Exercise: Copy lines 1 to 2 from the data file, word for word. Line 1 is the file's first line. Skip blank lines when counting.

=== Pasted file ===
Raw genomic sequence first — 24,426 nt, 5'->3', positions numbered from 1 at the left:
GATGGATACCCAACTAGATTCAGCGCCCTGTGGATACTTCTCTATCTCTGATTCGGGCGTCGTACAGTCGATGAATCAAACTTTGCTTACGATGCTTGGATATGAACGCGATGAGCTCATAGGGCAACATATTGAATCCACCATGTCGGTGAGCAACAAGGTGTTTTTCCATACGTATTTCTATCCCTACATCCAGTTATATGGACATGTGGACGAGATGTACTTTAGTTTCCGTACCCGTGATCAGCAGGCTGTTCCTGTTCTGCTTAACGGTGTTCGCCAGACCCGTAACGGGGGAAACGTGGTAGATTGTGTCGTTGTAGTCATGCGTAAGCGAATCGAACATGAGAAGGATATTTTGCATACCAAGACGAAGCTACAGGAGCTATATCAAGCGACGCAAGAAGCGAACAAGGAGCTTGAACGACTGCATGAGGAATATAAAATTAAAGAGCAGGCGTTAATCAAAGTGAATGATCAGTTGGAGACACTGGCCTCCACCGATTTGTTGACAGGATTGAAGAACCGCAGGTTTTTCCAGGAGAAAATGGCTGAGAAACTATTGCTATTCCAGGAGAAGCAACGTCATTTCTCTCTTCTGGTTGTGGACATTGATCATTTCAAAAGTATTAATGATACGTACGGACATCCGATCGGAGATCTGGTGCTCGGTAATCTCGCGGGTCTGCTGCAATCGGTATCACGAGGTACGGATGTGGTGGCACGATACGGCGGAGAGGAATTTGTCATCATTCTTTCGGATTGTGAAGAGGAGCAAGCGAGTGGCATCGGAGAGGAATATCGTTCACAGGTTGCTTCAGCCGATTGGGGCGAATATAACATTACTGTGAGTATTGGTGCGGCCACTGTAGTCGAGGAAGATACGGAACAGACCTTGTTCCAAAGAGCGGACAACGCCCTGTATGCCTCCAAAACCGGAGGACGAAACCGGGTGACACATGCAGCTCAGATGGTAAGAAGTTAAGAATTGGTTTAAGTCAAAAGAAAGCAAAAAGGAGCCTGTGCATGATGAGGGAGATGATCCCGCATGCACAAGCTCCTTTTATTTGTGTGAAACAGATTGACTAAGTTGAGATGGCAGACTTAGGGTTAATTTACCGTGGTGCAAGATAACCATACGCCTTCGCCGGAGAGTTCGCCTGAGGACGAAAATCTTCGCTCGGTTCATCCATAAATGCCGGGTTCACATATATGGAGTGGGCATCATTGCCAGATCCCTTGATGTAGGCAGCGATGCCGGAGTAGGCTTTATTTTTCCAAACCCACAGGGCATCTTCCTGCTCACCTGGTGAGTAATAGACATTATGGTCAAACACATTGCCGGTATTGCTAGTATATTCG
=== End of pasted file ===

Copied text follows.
Raw genomic sequence first — 24,426 nt, 5'->3', positions numbered from 1 at the left:
GATGGATACCCAACTAGATTCAGCGCCCTGTGGATACTTCTCTATCTCTGATTCGGGCGTCGTACAGTCGATGAATCAAACTTTGCTTACGATGCTTGGATATGAACGCGATGAGCTCATAGGGCAACATATTGAATCCACCATGTCGGTGAGCAACAAGGTGTTTTTCCATACGTATTTCTATCCCTACATCCAGTTATATGGACATGTGGACGAGATGTACTTTAGTTTCCGTACCCGTGATCAGCAGGCTGTTCCTGTTCTGCTTAACGGTGTTCGCCAGACCCGTAACGGGGGAAACGTGGTAGATTGTGTCGTTGTAGTCATGCGTAAGCGAATCGAACATGAGAAGGATATTTTGCATACCAAGACGAAGCTACAGGAGCTATATCAAGCGACGCAAGAAGCGAACAAGGAGCTTGAACGACTGCATGAGGAATATAAAATTAAAGAGCAGGCGTTAATCAAAGTGAATGATCAGTTGGAGACACTGGCCTCCACCGATTTGTTGACAGGATTGAAGAACCGCAGGTTTTTCCAGGAGAAAATGGCTGAGAAACTATTGCTATTCCAGGAGAAGCAACGTCATTTCTCTCTTCTGGTTGTGGACATTGATCATTTCAAAAGTATTAATGATACGTACGGACATCCGATCGGAGATCTGGTGCTCGGTAATCTCGCGGGTCTGCTGCAATCGGTATCACGAGGTACGGATGTGGTGGCACGATACGGCGGAGAGGAATTTGTCATCATTCTTTCGGATTGTGAAGAGGAGCAAGCGAGTGGCATCGGAGAGGAATATCGTTCACAGGTTGCTTCAGCCGATTGGGGCGAATATAACATTACTGTGAGTATTGGTGCGGCCACTGTAGTCGAGGAAGATACGGAACAGACCTTGTTCCAAAGAGCGGACAACGCCCTGTATGCCTCCAAAACCGGAGGACGAAACCGGGTGACACATGCAGCTCAGATGGTAAGAAGTTAAGAATTGGTTTAAGTCAAAAGAAAGCAAAAAGGAGCCTGTGCATGATGAGGGAGATGATCCCGCATGCACAAGCTCCTTTTATTTGTGTGAAACAGATTGACTAAGTTGAGATGGCAGACTTAGGGTTAATTTACCGTGGTGCAAGATAACCATACGCCTTCGCCGGAGAGTTCGCCTGAGGACGAAAATCTTCGCTCGGTTCATCCATAAATGCCGGGTTCACATATATGGAGTGGGCATCATTGCCAGATCCCTTGATGTAGGCAGCGATGCCGGAGTAGGCTTTATTTTTCCAAACCCACAGGGCATCTTCCTGCTCACCTGGTGAGTAATAGACATTATGGTCAAACACATTGCCGGTATTGCTAGTATATTCG